Greeks Begin Voting In Historic Resolution
LYNN NEARY, HOST:
Polls have just closed in Greece where voters cast their votes on a referendum that could determine the future of the economically and politically troubled country. Greeks were asked to choose whether to accept a credit deal that's no longer on the table. It's being interpreted as a de facto vote on Greece's Eurozone membership. European leaders urge Greeks to vote yes, but the Greek government said the vote was about austerity and urged Greeks to vote no. Either way, the country is out of cash and facing default. Joanna Kakissis is at a polling station, and she joins us now on the line from Athens. Hi, Joanna.
JOANNA KAKISSIS, BYLINE: Hi, Lynn.
NEARY: How is turnout today?
KAKISSIS: Turnout was really steady today. People have been coming to the polls since 7 o'clock. The poll stations haven't been jammed, but they've been busy, and it's on par with what we've seen in previous election dates in Greece.
NEARY: Any sense of when there will be some results?
KAKISSIS: Usually, the results come in, in Greece, after 10 p.m., maybe closer to midnight Greek time. So I doubt we'll know anything until, at least, 10 p.m., maybe 11 p.m. and maybe even later.
NEARY: So if it's a no vote, what do you expect to happen and how soon will you be seeing change there in Greece?
KAKISSIS: Well, if it's a no vote, the government says that it will have a mandate to go to the European Union and the International Monetary Fund and say, we don't want any more austerity. Look, the votes say that. So let's negotiate a deal that doesn't include more austerity and helps the Greek economy grow. But the question is, will the Eurozone and IMF want to come to the table because there have been a lot of bad words exchanged between the two - a lot of angry words exchanged between the Greeks and the Eurozone side.
NEARY: And what about a yes vote?
KAKISSIS: A yes vote would probably mean that this government, which is a left-wing government, would resign because the prime minister says that he cannot carry out any policy that includes austerity - he doesn't believe in it. So if the deal includes austerity measures, he says he does not want to carry that out. So that means new elections, and that would be really hard for Greece right now because it doesn't have the money, first of all, to pay for these elections, and it would - it'd make things even more politically fractured here.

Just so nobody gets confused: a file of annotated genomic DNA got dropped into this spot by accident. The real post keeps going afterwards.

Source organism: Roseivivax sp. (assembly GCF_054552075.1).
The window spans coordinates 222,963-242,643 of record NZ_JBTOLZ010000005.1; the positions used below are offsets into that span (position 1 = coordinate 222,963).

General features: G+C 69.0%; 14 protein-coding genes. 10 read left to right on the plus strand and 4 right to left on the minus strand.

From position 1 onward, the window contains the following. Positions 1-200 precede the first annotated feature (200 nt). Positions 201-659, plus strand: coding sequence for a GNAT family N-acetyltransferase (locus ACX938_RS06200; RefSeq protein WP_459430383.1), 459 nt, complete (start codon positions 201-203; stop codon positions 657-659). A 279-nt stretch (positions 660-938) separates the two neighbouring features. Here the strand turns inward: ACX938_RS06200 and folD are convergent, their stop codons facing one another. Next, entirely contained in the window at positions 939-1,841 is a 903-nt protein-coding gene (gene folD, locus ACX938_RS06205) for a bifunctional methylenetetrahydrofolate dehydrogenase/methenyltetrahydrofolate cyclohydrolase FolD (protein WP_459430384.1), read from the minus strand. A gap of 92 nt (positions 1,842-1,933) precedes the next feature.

NEARY: What do you think people are most worried about as they're waiting for results?
KAKISSIS: I think most people are worried about if Greece is going to continue to be part of the Eurozone. I think even the no voters are worried about that. I think Greeks really want to remain part of the Eurozone - every poll has shown that at least 60 to 70 percent of Greeks want that. And they're concerned that if there's a no vote, that Greece won't have that same opportunity anymore, that some path will be cut off. And again, if there's a yes vote, they're concerned about political instability that's going to lead, maybe by default, to a Eurozone exit because you won't have a government able to marshal the resources to be able to put together a workable plan to deal with what is a financial crisis and the fact that Greece is almost out of money.
NEARY: Joanna Kakissis, speaking to us from Athens. Thanks so much, Joanna.
KAKISSIS: You're welcome, Lynn.
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